A health campaigner from Connah’s Quay has high hopes for a public inquiry into the use of mesh implants after an emotional parliamentary meeting on the subject.
Maxine Cooper was one of more than 70 women and a handful of men from the Sling the Mesh campaign who attended a Westminster lobby yesterday (Tuesday) hosted by Owen Smith, MP for Pontypridd.
They have all suffered excruciatingly painful complications following the insertion of mesh tape intended to cure incontinence and/or prolapse caused by childbirth or hernias.
The meeting was addressed by Carl Heneghan, professor of evidence-based medicine at the University of Oxford. He compared mesh use with the thalidomide scandal, saying that there was evidence that mesh procedures carry significantly more risk than official figures suggest.
He said that because mesh injuries are not visible like the effects of thalidomide were, that there should be a public inquiry.
Sohier Elneil, a consultant urogynaecologist at University College Hospital, said that complication rates for some types of procedure appeared to be unacceptably high, and raised questions about whether the surgery was being used inappropriately.
She said that unpublished research by her team, based on Hospital Episode Statistics, suggests that urinary incontinence surgery has a readmission rate of 8.9 per cent and that most of these patients needed further procedures for major complications.
John Osborne, a retired obstetrician and gynaecologist also addressed the room and Kath Sansom, mesh survivor and founder of Sling the Mesh, said:
Sling the Mesh has more than 2,200 members on its Facebook support page where women battle to come to terms with the physical, mental and emotional harm caused by an operation we were assured had low risks and was an effective treatment option ideal for busy mums.
The women told assembled MPs, aides and reporters about their individual stories, including Carol Williams from Holywell, who has been quoted in a report in The Guardian.
Maxine said about the event:
Carol from Holywell spoke and brought the whole room to tears as she’s been told she’s such a bad case that nothing can be done. It was so sad to see all the women there crying and even the male MPs had tears in their eyes. To hear the stories of women who’ve lost their bowels and bladders, who are walking with sticks or mobility scooters – it was amazing. They were so brave to say what they were saying – it was heart-wrenching.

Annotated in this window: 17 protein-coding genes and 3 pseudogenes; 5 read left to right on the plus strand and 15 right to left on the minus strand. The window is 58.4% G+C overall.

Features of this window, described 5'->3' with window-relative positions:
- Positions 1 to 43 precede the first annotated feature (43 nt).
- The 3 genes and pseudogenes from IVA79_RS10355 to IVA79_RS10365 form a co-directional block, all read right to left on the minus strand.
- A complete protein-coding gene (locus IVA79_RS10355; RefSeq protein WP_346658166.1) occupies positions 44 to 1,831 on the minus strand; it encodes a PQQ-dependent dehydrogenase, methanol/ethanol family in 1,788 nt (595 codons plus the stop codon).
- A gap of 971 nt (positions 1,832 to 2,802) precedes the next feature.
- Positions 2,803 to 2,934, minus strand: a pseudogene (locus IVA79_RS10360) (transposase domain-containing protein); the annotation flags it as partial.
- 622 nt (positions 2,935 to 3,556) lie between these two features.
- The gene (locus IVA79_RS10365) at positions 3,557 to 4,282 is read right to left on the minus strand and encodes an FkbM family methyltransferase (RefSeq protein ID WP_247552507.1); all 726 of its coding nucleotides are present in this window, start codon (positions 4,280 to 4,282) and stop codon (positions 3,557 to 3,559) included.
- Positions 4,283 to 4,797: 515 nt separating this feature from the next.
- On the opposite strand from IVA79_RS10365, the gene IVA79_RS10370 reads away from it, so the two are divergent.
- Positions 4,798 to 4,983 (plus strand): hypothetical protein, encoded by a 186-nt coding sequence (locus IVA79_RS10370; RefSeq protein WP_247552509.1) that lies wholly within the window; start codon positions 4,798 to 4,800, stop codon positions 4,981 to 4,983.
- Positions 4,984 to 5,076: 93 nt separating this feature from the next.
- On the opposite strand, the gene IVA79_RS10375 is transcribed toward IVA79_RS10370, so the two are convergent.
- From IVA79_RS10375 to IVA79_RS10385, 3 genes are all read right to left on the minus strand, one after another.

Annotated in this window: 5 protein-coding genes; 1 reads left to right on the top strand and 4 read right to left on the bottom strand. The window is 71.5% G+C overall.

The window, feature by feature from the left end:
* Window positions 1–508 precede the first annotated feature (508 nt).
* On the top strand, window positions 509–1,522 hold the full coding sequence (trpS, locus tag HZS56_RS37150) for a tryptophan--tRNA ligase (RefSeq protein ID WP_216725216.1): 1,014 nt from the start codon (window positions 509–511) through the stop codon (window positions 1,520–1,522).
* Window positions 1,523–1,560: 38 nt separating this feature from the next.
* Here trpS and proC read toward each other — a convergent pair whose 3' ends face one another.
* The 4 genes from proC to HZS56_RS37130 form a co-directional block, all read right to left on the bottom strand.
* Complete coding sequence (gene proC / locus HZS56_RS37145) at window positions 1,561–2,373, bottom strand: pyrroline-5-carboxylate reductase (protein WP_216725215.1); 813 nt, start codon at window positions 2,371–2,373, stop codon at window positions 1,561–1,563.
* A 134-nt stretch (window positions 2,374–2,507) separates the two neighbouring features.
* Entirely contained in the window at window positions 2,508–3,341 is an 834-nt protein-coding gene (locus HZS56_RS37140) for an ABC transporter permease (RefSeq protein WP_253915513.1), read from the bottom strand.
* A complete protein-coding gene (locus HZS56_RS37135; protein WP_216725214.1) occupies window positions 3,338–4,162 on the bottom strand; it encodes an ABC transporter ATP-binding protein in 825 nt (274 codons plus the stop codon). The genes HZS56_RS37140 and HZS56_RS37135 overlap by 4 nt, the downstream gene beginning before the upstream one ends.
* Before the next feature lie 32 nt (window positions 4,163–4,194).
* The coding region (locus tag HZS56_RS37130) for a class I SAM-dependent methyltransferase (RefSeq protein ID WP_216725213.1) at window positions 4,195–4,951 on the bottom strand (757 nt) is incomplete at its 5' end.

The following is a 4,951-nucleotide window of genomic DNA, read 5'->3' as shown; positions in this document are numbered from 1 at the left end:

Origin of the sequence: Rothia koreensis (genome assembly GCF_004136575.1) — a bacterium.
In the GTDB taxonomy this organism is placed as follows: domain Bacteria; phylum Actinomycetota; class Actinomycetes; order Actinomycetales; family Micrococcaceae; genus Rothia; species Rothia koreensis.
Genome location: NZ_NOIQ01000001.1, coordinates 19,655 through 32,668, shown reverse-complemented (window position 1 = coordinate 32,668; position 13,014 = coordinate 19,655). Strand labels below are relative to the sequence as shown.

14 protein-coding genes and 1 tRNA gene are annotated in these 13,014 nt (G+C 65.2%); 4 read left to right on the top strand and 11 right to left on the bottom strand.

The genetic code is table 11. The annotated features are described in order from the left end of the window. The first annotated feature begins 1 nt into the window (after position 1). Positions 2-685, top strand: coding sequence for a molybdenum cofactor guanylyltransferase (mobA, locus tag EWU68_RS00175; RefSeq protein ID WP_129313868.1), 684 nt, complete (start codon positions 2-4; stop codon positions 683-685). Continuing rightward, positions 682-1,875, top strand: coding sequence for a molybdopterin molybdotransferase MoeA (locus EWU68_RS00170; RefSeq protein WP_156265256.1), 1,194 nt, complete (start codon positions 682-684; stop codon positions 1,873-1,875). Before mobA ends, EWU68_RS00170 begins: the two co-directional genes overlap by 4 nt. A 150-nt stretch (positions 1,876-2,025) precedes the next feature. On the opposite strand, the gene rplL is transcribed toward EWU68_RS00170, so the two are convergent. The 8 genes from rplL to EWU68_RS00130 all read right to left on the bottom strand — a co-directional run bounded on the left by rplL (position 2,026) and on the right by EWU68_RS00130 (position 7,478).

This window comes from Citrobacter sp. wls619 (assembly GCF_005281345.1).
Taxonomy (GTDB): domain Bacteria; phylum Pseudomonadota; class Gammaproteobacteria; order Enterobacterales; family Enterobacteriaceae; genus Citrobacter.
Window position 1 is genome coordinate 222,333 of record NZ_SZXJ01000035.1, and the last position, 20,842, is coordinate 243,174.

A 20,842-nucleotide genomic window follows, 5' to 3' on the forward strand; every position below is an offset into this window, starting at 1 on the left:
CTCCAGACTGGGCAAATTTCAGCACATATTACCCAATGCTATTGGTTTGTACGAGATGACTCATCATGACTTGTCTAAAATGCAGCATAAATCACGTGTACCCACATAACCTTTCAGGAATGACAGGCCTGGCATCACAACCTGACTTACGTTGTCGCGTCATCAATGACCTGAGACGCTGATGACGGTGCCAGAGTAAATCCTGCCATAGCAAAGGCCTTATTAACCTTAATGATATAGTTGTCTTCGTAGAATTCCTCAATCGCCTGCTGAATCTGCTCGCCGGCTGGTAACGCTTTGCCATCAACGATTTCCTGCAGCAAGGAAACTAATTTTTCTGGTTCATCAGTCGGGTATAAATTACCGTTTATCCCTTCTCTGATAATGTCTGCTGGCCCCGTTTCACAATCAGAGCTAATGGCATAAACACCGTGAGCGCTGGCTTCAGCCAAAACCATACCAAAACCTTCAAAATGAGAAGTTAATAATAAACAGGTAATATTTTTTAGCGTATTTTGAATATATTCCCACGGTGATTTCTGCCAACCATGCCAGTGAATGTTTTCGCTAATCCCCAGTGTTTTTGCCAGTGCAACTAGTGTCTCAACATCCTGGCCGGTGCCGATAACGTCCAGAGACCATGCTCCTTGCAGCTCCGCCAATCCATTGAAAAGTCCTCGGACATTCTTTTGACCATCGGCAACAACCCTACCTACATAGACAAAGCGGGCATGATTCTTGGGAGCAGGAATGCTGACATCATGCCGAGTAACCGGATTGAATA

Maxine has been supported in her campaign by Carl Sargeant, Assembly Member for Alyn and Deeside, who has met with Welsh Health Secretary Vaughan Gething to ask for a review into mesh procedures in Wales.
He has also been writing on Maxine’s behalf to Betsi Cadwaladr University Health Board to assist with access to the right appointments and investigations for her.
While in London Maxine took the opportunity to introduce herself to Sohier Elneil, an expert in mesh removal, who confirmed she had received Maxine’s referral letters and would see her as soon as possible.
Carl Sargeant said:
I’m proud of Maxine for travelling to London despite being in crippling pain to do her bit for the campaign.
I’m also delighted for her that she will soon have an appointment with Ms Elneil. What Maxine has done in speaking out and campaigning like this has been to raise awareness among other women and to show that we won’t go away without a fight.
Owen Smith is launching an All Party Parliamentary Group into mesh and will bring the issue to debate in the autumn. The English Group Working Party mesh report is expected on Tuesday.
I don’t know what my prognosis is going to be – it’s scary.
They’ve known for years the complications mesh can cause and the fact they’re still implanting it knowing the complications is disgraceful.
The retired gynaecologist said he was ashamed of the profession – when he spoke out no one would listen to him. If they won’t listen to doctors and experts what chance have we got?
I want to stop this from happening to other women. We may not have been saved but hopefully we can save other women from making a big mistake. They want to keep it quiet but we’re not going to keep quiet.